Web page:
Commentary: Gospel of Judas, Scene 1
While it seems that everyone and their mom are talking about the Gospel of Judas, I’d like to examine some of the text in a rather relaxed style. This isn’t meant to be any sort of in-depth textual analysis, just some passing thoughts as I read over the translation.
The translation provided by National Geographic can be downloaded here and is the translation I will be using. The translation is broken up unto Scenes and I will be addressing them each in a separate post. So let’s start right at the beginning.
The secret account of the revelation that Jesus spoke in conversation with Judas Iscariot during a week three days before he celebrated Passover.
One needs not read much further to realize the very Gnostic nature of this introduction --- and its very close similarity to the introduction of the Gospel of Thomas:
These are the secret sayings that the living Jesus spoke and Didymos Judas Thomas recorded.
Gospel of Thomas
While it is possible that both of these introductions could have been added later (and therefore tell us little about the author) I think these lines alone provide some interesting insights.
While the two introductions sound similar there is a rather major difference, one claims to relate an account of events involving one particular disciple, while the other claims to record a number of sayings spoken to an unknown amount of disciples (presumably the twelve) over time. In essence one is relating very private and hidden events while the other relates secretive, but not wholly private sayings.
This is a rather useful device to include events and sayings that were not in the oral tradition or memory of witnesses, it is therefore somewhat suspect. However, this doesn’t necessarily mean that the events didn’t happen; John for example uses this device often --- however more for purposes of foreshadowing coming events ---- then to interweave previously unknown events.
Found Among Them as a Child
Often he did not appear to his disciples as himself, but he was found among them as a child.
This is an interesting statement, especially given that it seemly is stated without further description, almost as if the reader already understands this to be not only possible but probable. The canonical Gospels don’t attribute such qualities to Jesus until after his death and resurrection --- even then, Jesus seemly always appears as an adult.
When he [approached] his disciples,  gathered together and seated and offering a prayer of thanksgiving over the bread, [he] laughed.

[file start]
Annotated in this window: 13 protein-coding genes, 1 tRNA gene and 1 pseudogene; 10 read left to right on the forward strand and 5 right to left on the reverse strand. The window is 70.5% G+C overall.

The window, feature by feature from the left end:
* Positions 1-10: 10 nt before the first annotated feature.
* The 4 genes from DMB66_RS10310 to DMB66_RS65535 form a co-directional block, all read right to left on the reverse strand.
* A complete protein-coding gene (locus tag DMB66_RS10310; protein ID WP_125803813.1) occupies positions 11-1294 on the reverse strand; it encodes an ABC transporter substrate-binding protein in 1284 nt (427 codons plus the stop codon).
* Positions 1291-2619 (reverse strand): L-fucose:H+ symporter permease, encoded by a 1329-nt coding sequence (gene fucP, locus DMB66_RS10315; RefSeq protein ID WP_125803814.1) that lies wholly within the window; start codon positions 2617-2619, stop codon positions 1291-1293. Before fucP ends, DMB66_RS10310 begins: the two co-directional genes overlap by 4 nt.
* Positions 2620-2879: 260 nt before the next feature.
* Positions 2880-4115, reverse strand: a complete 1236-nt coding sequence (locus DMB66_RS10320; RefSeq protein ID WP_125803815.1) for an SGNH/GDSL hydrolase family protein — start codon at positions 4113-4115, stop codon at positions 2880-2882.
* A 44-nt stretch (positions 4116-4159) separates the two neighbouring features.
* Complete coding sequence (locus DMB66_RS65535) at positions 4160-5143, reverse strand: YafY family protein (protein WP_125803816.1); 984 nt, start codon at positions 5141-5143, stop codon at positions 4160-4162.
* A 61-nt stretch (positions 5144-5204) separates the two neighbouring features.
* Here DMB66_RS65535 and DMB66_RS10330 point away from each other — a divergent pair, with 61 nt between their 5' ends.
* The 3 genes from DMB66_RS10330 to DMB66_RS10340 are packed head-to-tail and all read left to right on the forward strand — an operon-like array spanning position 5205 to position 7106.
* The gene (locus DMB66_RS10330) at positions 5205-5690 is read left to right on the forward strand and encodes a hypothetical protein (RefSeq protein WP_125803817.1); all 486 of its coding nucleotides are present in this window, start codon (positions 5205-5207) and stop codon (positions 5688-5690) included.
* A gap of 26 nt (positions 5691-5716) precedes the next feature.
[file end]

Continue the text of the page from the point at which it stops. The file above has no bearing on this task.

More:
No where in the canonical Gospels, nor the other canonical writings do we ever hear of Jesus laughing, yet in the Gospel of Judas this lacking aspect of Jesus humanity is explored.
They said, “Master, you are […] the son of our god.”
The use of ‘our God’ is rather odd. Presumably the author has the disciples saying “the son of our god” instead of “the son of God” to heighten the idea that the god they are worshiping is different the God Jesus is talking about.
Still, there is a very high Christology here, with the caveat that according to this Gospel the disciples misunderstand Jesus to be the son of their god, but their god isn’t the higher God, as is later somewhat explained.
Angry and Infuriated
When his disciples heard this, they started getting angry and infuriated and began blaspheming against him in their hearts.
Instead of questioning him further or remaining in a dazed confusion at Jesus’ sayings, here we have the disciples getting very angry. This is an extremely different picture of the disciples then any of the four Gospels paint.
The Immortal Realm of Barbelo
While I’m not sure about the exact Coptic word, it would seem here again, a high Christology given that they would not be “blaspheming” against Jesus if he were not in fact on the level of a god.
Judas [said] to him, “I know who you are and where you have come from. You are from the immortal realm of Barbelo. And I am not worthy to utter the name of the one who has sent you.”
Again and again in the canonical Gospels Jesus states that no one knows who he is, nor where he has come from or where he is going --- but here we have Judas stating he knows, even before Jesus’ death and resurrection. In fact the events of the death and resurrection of Jesus are not accounted in the Gospel of Judas, clearly they are not regarded as important as the other Gospel writers do.
Step Away From the Others
“Step away from the others and I shall tell you the mysteries of the kingdom. It is possible for you to reach it, but you will grieve a great deal.  For someone else will replace you, in order that the twelve [disciples] may again come to completion with their god.”
This is rather odd passage if the author really is suppose to be Judas. Either we must except that Jesus prophetically tells Judas that he will be replaced, and that perhaps Judas did not really commit suicide or wrote down this account before his suicide. Or instead we must see a reliance on Acts (or the tradition Acts is based on) given that none of the four Gospels record Judas’ replacement.
If we are to assume ‘their god’ is not the God, then apparently the rest of the disciples are to be corrupted in the end, and Jesus knew this would happen. So, in essence Jesus came to earth not for the twelve, but for Judas.
Elsewhere, however it seems that the twelve might be in the ‘generation’ that is saved, so its it hard to tell what the author is trying to say here. From here the Gospel becomes increasing more Gnostic in flavor and I will examine that in upcoming posts.
Comments or thoughts are welcome.
Gospel Of Judas Links
- National Geographic's Website
- Gospel of Judas megapost
- The Gospel of Judas on the Betrayal of Judas
- What the Gospel of Judas Tells Us
- The Coptic Ps.Gospel of Judas (Iscariot)